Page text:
The Civic Federation of Chicago, a business-funded government watchdog group that annually reviews the pension liabilities of local and state governments, said the figure only adds to its concerns over the state's fiscal house.
"The Civic Federation has not seen the actual OPEB but if it is in the magnitude of $25 billion, it is a dramatic increase in the stated liabilities of the state," president Laurence Msall said. "The Civic Federation remains very concerned. The state needs to reform both its funding of pensions and reform its generous benefits."
Filan said the state intends to bring the issue up as a subject in labor negotiations. "This is a combined liability [of both employer and employee] and we will work on it in collective bargaining," he said.
Illinois provides health, dental, vision, and life insurance benefits for retirees and their dependents. The cost of providing those benefits on a pay-as-you-basis in fiscal 2006 was $578 million or 2.2% of state general fund expenditures, according to Standard & Poor's.
In an interview late last month at The Bond Buyer's annual OPEB conference, Filan said he views issuing debt to pre-fund the state's OPEB liability more skeptically than debt to fund pensions because of the legal and statutory distinctions between the pension and OPEB liabilities.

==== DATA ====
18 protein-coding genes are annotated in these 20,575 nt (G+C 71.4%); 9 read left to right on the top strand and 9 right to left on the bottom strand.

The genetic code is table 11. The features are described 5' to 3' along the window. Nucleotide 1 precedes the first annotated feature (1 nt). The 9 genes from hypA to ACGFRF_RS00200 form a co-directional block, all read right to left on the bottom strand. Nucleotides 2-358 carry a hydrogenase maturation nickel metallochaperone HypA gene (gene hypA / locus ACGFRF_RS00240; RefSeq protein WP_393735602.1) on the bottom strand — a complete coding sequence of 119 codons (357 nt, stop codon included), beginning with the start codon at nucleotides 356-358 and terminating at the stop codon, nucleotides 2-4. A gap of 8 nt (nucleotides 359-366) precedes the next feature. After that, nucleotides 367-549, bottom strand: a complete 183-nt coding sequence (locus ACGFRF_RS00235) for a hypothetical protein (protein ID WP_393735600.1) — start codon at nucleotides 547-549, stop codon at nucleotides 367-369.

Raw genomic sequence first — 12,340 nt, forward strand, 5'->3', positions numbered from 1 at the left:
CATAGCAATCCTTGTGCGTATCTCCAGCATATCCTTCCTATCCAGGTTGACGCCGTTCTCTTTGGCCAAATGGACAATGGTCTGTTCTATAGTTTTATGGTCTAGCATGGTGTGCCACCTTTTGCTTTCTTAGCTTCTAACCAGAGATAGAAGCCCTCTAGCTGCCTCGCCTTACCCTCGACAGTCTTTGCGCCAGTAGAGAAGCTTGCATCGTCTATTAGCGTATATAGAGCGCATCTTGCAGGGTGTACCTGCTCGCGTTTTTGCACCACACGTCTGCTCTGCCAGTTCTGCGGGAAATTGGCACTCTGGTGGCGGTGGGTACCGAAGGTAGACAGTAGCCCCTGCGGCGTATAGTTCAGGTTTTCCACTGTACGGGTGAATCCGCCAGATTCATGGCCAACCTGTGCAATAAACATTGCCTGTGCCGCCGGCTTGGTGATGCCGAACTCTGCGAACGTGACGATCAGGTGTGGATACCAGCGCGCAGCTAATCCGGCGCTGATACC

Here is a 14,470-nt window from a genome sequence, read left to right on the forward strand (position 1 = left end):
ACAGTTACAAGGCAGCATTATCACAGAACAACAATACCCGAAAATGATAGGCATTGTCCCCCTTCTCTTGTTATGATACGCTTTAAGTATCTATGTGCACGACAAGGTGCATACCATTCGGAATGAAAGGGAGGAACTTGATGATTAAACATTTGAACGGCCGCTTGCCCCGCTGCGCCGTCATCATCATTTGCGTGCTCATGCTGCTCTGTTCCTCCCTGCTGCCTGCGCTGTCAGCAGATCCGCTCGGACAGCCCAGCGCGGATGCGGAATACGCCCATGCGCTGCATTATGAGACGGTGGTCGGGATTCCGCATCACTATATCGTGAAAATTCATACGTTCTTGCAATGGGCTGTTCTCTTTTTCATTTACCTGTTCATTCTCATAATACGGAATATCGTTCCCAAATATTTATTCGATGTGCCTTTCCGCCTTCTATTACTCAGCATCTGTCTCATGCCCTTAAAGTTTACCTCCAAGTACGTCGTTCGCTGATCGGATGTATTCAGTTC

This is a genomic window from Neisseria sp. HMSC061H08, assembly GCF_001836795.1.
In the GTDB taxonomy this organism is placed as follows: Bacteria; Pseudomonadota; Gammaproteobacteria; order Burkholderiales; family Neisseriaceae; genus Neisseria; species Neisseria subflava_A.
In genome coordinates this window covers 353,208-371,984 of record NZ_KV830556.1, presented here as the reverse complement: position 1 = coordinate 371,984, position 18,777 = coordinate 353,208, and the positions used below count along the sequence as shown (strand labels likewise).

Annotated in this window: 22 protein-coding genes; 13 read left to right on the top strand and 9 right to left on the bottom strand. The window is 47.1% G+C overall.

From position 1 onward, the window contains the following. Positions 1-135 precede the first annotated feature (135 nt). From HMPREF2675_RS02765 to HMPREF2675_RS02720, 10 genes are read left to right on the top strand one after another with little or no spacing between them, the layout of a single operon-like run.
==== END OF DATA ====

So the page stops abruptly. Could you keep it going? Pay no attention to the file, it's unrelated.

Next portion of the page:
Filan considers the pension liability a "hard" obligation because pension benefits are guaranteed by the state constitution. Rating agencies have countered that position to some extent, as they believe pension obligations represent a soft liability while debt service is a hard liability with little flexibility.
In contrast, he believes OPEBs to be a "soft" liability as they are governed by collective bargaining agreements that are subject to revision. The benefits can be negotiated, and costs brought down by increasing deductibles and premiums. The state also must weigh the trade-offs of funding its OPEBs. For example, if funds are diverted from construction projects to better fund the OPEB liability, Illinois would face increased inflationary construction costs.
"There's a lot of moving parts. OPEB is a very different animal," he said.
Roughly 40 states have completed OPEB valuations, totaling $400 billion, according to Robert Smith 3d, president of Sage Advisory Services. The average state OPEB liability is between $9 billion and $10 billion, but there's a big range between states. For example, North Dakota's projected OPEB is $52 million, while New Jersey's is $58 billion. California liability is $47.9 billion, New York's is $47 billion, and Michigan's is $7 billion.